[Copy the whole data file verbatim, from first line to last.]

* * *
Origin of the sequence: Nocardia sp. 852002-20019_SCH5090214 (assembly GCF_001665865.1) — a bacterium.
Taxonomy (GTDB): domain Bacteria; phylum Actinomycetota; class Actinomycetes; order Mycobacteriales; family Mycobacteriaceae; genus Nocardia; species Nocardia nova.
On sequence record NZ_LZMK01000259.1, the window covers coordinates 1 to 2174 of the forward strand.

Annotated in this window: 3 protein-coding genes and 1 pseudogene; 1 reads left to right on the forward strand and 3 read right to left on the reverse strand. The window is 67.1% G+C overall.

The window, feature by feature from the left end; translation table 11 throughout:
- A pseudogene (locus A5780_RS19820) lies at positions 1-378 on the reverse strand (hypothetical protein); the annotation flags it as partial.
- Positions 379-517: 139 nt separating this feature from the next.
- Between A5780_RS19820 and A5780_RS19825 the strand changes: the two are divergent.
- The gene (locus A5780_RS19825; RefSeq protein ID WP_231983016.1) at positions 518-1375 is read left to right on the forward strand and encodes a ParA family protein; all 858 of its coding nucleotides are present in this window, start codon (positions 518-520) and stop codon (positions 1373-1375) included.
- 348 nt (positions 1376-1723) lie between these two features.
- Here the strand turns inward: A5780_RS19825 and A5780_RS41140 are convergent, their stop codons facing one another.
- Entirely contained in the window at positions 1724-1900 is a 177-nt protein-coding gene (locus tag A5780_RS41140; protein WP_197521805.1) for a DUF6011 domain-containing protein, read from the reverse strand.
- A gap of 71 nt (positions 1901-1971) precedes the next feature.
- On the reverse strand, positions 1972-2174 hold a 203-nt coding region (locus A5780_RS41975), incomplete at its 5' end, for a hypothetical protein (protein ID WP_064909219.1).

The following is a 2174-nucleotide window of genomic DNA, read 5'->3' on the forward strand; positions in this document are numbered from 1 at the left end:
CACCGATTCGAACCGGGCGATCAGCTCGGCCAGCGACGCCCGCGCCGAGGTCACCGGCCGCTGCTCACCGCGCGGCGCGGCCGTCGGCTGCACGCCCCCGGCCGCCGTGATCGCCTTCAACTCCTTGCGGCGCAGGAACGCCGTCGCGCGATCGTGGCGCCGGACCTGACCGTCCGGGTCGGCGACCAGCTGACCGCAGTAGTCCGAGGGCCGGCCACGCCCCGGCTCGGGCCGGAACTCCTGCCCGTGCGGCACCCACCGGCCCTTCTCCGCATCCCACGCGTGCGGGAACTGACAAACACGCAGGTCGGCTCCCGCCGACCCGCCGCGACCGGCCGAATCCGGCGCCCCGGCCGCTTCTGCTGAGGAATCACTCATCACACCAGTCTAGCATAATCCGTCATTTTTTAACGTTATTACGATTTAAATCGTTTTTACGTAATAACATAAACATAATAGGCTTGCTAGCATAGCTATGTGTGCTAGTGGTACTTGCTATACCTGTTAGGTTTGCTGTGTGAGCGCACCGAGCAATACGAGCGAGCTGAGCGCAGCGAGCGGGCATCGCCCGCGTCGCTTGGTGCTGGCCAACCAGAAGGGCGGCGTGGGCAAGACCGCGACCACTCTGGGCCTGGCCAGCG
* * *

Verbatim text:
Origin of the sequence: Nocardia sp. 852002-20019_SCH5090214 (assembly GCF_001665865.1) — a bacterium.
Taxonomy (GTDB): domain Bacteria; phylum Actinomycetota; class Actinomycetes; order Mycobacteriales; family Mycobacteriaceae; genus Nocardia; species Nocardia nova.
On sequence record NZ_LZMK01000259.1, the window covers coordinates 1 to 2174 of the forward strand.

Annotated in this window: 3 protein-coding genes and 1 pseudogene; 1 reads left to right on the forward strand and 3 read right to left on the reverse strand. The window is 67.1% G+C overall.

The window, feature by feature from the left end; translation table 11 throughout:
- A pseudogene (locus A5780_RS19820) lies at positions 1-378 on the reverse strand (hypothetical protein); the annotation flags it as partial.
- Positions 379-517: 139 nt separating this feature from the next.
- Between A5780_RS19820 and A5780_RS19825 the strand changes: the two are divergent.
- The gene (locus A5780_RS19825; RefSeq protein ID WP_231983016.1) at positions 518-1375 is read left to right on the forward strand and encodes a ParA family protein; all 858 of its coding nucleotides are present in this window, start codon (positions 518-520) and stop codon (positions 1373-1375) included.
- 348 nt (positions 1376-1723) lie between these two features.
- Here the strand turns inward: A5780_RS19825 and A5780_RS41140 are convergent, their stop codons facing one another.
- Entirely contained in the window at positions 1724-1900 is a 177-nt protein-coding gene (locus tag A5780_RS41140; protein WP_197521805.1) for a DUF6011 domain-containing protein, read from the reverse strand.
- A gap of 71 nt (positions 1901-1971) precedes the next feature.
- On the reverse strand, positions 1972-2174 hold a 203-nt coding region (locus A5780_RS41975), incomplete at its 5' end, for a hypothetical protein (protein ID WP_064909219.1).

The following is a 2174-nucleotide window of genomic DNA, read 5'->3' on the forward strand; positions in this document are numbered from 1 at the left end:
CACCGATTCGAACCGGGCGATCAGCTCGGCCAGCGACGCCCGCGCCGAGGTCACCGGCCGCTGCTCACCGCGCGGCGCGGCCGTCGGCTGCACGCCCCCGGCCGCCGTGATCGCCTTCAACTCCTTGCGGCGCAGGAACGCCGTCGCGCGATCGTGGCGCCGGACCTGACCGTCCGGGTCGGCGACCAGCTGACCGCAGTAGTCCGAGGGCCGGCCACGCCCCGGCTCGGGCCGGAACTCCTGCCCGTGCGGCACCCACCGGCCCTTCTCCGCATCCCACGCGTGCGGGAACTGACAAACACGCAGGTCGGCTCCCGCCGACCCGCCGCGACCGGCCGAATCCGGCGCCCCGGCCGCTTCTGCTGAGGAATCACTCATCACACCAGTCTAGCATAATCCGTCATTTTTTAACGTTATTACGATTTAAATCGTTTTTACGTAATAACATAAACATAATAGGCTTGCTAGCATAGCTATGTGTGCTAGTGGTACTTGCTATACCTGTTAGGTTTGCTGTGTGAGCGCACCGAGCAATACGAGCGAGCTGAGCGCAGCGAGCGGGCATCGCCCGCGTCGCTTGGTGCTGGCCAACCAGAAGGGCGGCGTGGGCAAGACCGCGACCACTCTGGGCCTGGCCAGCG